Today there is a national monument to the Great Famine in Co. Mayo. It honors not only those who suffered from hunger and disease in Ireland, but victims of famine in other parts of the world.

I can tell you the Irish have made up for that shortage of potatoes with a vengeance. Ordering lamb stew? It's full of potatoes, but here's a side of mashed potatoes too! Fill up on those and you won't have room for the rosemary-seasoned lamb (and it is delicious!)

Westport is one of many towns to brag of its Tidy Town status--clearly an important one in this country. According to the Irish Times,  it is also "the best place to live in Ireland." And why wouldn't it be, with a backdrop like this:

That's Croagh Patrick, a 764-m mountain and, this being Ireland, pilgrimage site after the saint of the same name. Curiously, Trish did not express a wish to climb Croagh Patrick, though the path to the summit was clearly visible from the other side of the mountain.

She did agree, the following day, that we should hike the upper trail to the top of Diamond Hill, which is 512 m. Because we were on a mountain and not hiking through woods, we had amazing scenery the entire way, culminating in 360-degree views from the top.

Apart from five minutes of rain, which we could see rolling in like a grey curtain from the Atlantic, we even had dry (though windy) weather. I was grateful for my quick-drying trousers, and even more grateful that T. had sewn on a button that had come loose, as otherwise they'd have blown off me. I was the one, after all, who said "Why pack a sewing kit? When will we ever need that?" And we didn't. If an Irish hostess can't lend you a needle and thread, you're in dire shape indeed.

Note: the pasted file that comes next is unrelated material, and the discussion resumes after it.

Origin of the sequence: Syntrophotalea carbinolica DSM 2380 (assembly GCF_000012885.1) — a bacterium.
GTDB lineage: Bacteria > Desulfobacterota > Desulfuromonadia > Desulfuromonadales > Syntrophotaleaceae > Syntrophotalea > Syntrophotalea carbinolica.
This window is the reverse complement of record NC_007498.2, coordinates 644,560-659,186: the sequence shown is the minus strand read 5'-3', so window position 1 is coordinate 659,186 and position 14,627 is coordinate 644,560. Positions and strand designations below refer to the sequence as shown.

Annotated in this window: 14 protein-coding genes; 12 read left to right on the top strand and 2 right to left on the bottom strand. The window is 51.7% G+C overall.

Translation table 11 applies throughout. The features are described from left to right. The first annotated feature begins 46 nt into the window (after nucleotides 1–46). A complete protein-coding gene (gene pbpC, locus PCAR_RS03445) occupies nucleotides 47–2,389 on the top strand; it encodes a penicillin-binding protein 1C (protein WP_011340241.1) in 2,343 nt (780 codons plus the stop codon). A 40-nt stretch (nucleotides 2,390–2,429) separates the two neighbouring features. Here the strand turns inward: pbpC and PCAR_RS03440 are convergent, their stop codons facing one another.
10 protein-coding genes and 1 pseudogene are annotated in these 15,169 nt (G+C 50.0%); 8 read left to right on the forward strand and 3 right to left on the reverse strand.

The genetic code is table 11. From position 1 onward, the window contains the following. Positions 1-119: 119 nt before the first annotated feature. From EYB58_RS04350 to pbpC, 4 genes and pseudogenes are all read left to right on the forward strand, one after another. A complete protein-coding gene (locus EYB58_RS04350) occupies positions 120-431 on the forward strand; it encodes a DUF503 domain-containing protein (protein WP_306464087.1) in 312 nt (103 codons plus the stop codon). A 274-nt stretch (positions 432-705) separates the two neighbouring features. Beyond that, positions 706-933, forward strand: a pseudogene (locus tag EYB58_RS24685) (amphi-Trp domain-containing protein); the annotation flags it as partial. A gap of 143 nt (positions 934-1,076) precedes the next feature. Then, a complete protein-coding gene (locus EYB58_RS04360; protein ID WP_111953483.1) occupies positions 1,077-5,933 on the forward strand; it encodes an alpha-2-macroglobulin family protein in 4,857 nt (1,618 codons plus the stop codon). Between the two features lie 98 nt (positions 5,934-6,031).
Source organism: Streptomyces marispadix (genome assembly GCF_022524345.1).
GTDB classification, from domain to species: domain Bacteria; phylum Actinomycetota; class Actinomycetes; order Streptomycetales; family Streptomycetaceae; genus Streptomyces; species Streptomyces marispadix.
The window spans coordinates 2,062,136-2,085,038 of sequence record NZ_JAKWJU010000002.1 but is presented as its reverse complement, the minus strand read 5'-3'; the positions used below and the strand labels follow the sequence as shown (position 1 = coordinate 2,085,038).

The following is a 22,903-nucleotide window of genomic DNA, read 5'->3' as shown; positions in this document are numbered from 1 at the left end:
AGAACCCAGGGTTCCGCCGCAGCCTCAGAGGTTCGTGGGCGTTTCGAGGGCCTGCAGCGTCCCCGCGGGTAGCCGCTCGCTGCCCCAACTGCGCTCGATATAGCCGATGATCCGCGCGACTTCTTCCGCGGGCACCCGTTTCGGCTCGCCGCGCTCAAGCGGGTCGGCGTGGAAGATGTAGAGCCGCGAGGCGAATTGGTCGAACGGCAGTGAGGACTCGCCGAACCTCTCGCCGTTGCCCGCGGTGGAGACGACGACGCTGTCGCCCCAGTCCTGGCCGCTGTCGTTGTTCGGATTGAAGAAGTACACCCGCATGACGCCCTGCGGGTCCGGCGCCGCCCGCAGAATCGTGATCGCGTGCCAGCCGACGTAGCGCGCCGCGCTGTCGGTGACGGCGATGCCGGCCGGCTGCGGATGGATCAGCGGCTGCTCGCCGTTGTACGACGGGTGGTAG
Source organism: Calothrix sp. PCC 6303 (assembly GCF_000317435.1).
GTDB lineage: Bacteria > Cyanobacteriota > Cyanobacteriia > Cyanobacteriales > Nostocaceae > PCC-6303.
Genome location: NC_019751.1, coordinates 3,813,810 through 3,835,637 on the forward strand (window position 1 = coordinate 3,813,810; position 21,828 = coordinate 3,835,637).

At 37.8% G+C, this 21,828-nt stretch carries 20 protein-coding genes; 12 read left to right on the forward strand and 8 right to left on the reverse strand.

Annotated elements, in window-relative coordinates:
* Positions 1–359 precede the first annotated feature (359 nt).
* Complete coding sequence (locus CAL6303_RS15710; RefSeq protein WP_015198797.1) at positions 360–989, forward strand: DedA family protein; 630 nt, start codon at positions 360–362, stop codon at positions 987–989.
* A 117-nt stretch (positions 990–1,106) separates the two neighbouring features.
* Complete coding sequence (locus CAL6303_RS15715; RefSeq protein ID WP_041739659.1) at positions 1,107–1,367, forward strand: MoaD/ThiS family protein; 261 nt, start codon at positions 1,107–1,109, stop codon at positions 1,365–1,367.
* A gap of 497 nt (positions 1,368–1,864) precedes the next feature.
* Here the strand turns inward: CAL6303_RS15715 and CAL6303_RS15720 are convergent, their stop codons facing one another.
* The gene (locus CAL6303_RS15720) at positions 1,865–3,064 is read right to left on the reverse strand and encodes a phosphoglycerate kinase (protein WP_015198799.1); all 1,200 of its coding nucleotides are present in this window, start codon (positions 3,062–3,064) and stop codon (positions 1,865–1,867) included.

I was so impressed by the day that when I saw a fellow hiker trudging up ahead of us, phone in hand and jabbering away, I expressed disgust. How could someone come out into this incredible place and make all this effort, when his attention was on something he could have done anywhere?

T., being who she is, immediately began to suggest reasons such as he has to work, and why am I judging a stranger anyway? In honor of this, I bring to you the final verse of a real song, “The Speculator,” by Lou and Peter Berryman. 
When you're nearly hit by a yuppie little twit
With his godforsaken noggin on the phone.
Swervin' in your lane, goin' 90 in the rain
In a cloud of amaretto and cologne,
You feel the anger in you start to work 
Maybe now's the time to go berserk
Before you pop a vessel let the speculator wrestle
With another way of looking at the jerk:
Maybe he's a shrink with a patient on the brink
And he's rushing there while trying to talk him down
Maybe he's aware there's a toxin in the air
And he's off to warn the people of the town
Someone in his family could be sick
His daughter hit his mother with a brick
His dog has got the rabies  or his wife is having babies
Though the odds are in your favor he's a pr*ck. 



1 comment:

Anonymous said...

Another beautiful journey, accentuated by Cathy and Marcy's witty music at the end! Groove & Pop